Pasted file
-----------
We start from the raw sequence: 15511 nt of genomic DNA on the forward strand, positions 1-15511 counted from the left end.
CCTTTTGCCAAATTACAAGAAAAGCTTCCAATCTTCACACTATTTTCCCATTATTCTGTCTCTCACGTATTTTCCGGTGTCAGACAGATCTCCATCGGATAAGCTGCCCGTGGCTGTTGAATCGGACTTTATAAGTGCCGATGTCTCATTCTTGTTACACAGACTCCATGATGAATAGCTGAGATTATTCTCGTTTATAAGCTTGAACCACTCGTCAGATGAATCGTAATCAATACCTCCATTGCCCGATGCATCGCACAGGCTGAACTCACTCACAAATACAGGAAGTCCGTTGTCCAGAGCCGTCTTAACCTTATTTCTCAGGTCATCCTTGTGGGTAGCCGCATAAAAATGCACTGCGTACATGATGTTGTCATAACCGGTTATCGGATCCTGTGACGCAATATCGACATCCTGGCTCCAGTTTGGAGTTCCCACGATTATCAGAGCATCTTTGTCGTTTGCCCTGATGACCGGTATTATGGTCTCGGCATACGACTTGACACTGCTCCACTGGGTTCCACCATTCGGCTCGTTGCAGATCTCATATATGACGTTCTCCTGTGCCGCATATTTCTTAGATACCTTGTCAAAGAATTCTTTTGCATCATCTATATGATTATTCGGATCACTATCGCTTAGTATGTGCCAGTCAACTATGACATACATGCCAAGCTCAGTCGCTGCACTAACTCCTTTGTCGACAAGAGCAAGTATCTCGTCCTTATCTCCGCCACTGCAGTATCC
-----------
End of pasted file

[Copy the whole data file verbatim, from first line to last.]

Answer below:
We start from the raw sequence: 15511 nt of genomic DNA on the forward strand, positions 1-15511 counted from the left end.
CCTTTTGCCAAATTACAAGAAAAGCTTCCAATCTTCACACTATTTTCCCATTATTCTGTCTCTCACGTATTTTCCGGTGTCAGACAGATCTCCATCGGATAAGCTGCCCGTGGCTGTTGAATCGGACTTTATAAGTGCCGATGTCTCATTCTTGTTACACAGACTCCATGATGAATAGCTGAGATTATTCTCGTTTATAAGCTTGAACCACTCGTCAGATGAATCGTAATCAATACCTCCATTGCCCGATGCATCGCACAGGCTGAACTCACTCACAAATACAGGAAGTCCGTTGTCCAGAGCCGTCTTAACCTTATTTCTCAGGTCATCCTTGTGGGTAGCCGCATAAAAATGCACTGCGTACATGATGTTGTCATAACCGGTTATCGGATCCTGTGACGCAATATCGACATCCTGGCTCCAGTTTGGAGTTCCCACGATTATCAGAGCATCTTTGTCGTTTGCCCTGATGACCGGTATTATGGTCTCGGCATACGACTTGACACTGCTCCACTGGGTTCCACCATTCGGCTCGTTGCAGATCTCATATATGACGTTCTCCTGTGCCGCATATTTCTTAGATACCTTGTCAAAGAATTCTTTTGCATCATCTATATGATTATTCGGATCACTATCGCTTAGTATGTGCCAGTCAACTATGACATACATGCCAAGCTCAGTCGCTGCACTAACTCCTTTGTCGACAAGAGCAAGTATCTCGTCCTTATCTCCGCCACTGCAGTATCC